IOWA CITY — In 2020, Von Stange oversaw the complex emergent evacuation of thousands of students from University of Iowa residence halls as an unknown coronavirus blanketed the region with an invisible but deadly threat.
As director of UI Housing and Dining, Stange waded through murky decisions in the days, weeks and months that followed about refunds for students forced out early; wages for employees slighted an opportunity to work; and how to repopulate the campus’ 10 halls safely in the fall — or whether to attempt the fete at all.
As it happened, Stange was honored in 2020 with an annual appointment as president of the Association of College and University Housing Officers International, tasking him — once the virus hit — with helping other campuses around the world tackle the same quagmire of concerns.
“We weren’t unique when it came to housing operations and how we were being impacted, so we were trying to guide people — through the association — on how to respond.
“And then George Floyd was murdered, and there were a lot of racial concerns,” Stange said. “And a lot of that was occurring not only on my home campus but campuses across the country.”
Somewhere between the abrupt spring exodus and the arduous fall return, the 59-year-old Stange caught COVID-19 himself — plaguing him with a stinging headache, “the worst headache I’ve ever had,” along with chills and nausea.
His infection came just as he was presiding over an international virtual conference for the university housing association mid-June.
“So I had people on backup in order to say, ‘Hey, if I’m down for the count, you’re going to have to pick up some stuff,’” Stange said.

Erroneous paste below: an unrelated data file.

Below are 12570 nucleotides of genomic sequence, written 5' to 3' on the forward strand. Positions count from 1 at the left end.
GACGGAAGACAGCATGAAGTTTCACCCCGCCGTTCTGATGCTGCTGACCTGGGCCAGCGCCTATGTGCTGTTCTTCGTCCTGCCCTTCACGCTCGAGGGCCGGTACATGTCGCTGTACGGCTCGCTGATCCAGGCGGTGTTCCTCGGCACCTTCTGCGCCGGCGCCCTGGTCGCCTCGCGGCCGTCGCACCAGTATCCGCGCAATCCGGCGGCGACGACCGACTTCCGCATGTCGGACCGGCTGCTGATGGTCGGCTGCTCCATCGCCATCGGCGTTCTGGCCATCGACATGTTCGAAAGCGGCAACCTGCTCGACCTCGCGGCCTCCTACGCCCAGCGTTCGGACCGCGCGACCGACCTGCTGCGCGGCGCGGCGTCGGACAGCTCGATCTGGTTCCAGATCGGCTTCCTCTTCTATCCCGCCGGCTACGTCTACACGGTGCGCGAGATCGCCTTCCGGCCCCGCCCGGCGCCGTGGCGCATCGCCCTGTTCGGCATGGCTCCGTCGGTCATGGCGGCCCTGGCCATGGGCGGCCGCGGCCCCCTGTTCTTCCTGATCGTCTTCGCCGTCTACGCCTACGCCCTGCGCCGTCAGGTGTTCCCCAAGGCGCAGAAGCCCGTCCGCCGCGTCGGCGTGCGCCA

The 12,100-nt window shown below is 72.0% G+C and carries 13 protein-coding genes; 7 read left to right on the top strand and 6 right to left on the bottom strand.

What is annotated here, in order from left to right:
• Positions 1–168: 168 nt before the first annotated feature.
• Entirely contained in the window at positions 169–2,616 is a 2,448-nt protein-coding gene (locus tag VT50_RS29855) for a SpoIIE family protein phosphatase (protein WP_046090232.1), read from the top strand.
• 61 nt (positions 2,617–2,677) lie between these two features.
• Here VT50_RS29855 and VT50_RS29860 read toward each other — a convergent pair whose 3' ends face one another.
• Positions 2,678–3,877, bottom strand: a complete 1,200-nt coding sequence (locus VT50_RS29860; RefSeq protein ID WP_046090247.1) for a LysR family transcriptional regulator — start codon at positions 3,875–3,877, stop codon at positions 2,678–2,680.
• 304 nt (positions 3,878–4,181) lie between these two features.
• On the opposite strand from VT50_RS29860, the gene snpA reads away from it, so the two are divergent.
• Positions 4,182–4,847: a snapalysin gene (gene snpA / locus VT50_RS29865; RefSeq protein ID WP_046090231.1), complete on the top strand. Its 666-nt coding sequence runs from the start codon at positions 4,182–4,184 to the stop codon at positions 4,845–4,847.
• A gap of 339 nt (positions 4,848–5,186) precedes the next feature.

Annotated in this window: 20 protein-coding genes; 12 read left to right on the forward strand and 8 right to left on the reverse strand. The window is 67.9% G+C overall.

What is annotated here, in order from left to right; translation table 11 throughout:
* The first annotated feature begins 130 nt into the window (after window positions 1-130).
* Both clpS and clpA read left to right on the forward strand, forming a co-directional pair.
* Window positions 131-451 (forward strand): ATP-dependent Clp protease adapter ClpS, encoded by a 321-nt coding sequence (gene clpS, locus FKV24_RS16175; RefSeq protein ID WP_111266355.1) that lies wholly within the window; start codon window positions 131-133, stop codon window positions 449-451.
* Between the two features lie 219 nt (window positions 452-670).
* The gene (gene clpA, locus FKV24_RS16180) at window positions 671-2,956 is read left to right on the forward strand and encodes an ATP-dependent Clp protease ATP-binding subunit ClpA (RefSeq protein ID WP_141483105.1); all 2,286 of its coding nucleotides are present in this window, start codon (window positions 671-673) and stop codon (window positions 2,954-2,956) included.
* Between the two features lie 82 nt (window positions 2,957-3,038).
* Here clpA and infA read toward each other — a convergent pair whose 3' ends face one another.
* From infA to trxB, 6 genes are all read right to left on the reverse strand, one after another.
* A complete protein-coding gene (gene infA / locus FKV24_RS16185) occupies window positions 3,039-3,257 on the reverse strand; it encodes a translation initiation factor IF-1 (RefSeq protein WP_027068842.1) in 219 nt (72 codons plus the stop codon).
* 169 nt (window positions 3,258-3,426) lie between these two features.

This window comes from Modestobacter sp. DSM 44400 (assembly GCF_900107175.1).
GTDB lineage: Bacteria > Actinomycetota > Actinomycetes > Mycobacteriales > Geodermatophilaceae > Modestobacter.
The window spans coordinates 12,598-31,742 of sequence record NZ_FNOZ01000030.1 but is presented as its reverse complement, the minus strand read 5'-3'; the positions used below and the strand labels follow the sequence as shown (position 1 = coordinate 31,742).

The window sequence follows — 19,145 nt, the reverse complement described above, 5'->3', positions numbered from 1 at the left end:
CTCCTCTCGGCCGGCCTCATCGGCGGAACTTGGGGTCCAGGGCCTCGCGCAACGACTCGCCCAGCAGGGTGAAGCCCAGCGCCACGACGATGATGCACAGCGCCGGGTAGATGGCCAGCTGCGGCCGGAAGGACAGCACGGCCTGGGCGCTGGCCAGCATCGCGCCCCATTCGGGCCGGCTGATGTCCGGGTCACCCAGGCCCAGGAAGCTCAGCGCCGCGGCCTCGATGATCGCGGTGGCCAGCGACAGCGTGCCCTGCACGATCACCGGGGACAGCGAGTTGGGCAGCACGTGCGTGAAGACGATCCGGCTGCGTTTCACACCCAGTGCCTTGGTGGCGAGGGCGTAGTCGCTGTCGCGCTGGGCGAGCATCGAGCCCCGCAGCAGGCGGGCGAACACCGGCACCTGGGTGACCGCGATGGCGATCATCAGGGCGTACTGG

In August — on the brink of bringing hordes of UI first-timers into a recalibrated residential system rife with new rules and unprecedented risks — Stange, of Coralville, fell off a ladder while cleaning up from the region’s historic derecho just days earlier.
“I had to have surgery in September for a massively torn rotator cuff, which I’m still recovering from,” he said.
But when asked what he will remember most about this epic year, Stange didn’t dwell on the low lights.
“Sending my youngest child off to college,” he said about his daughter, Maureen, a freshman this year at the University of Northern Iowa.
Although 2020 stole Stange’s opportunity to visit Australia for the international association’s annual conference, landed him in more doctor’s offices than he cared to visit and compounded his job demands, he emerged with a sense of resolve.
“It just proves how adaptable we are as individuals, and as a university, and as a country,” he said. “It was a challenge … but we work through these challenges, and we don’t do it alone. We do it with others.”
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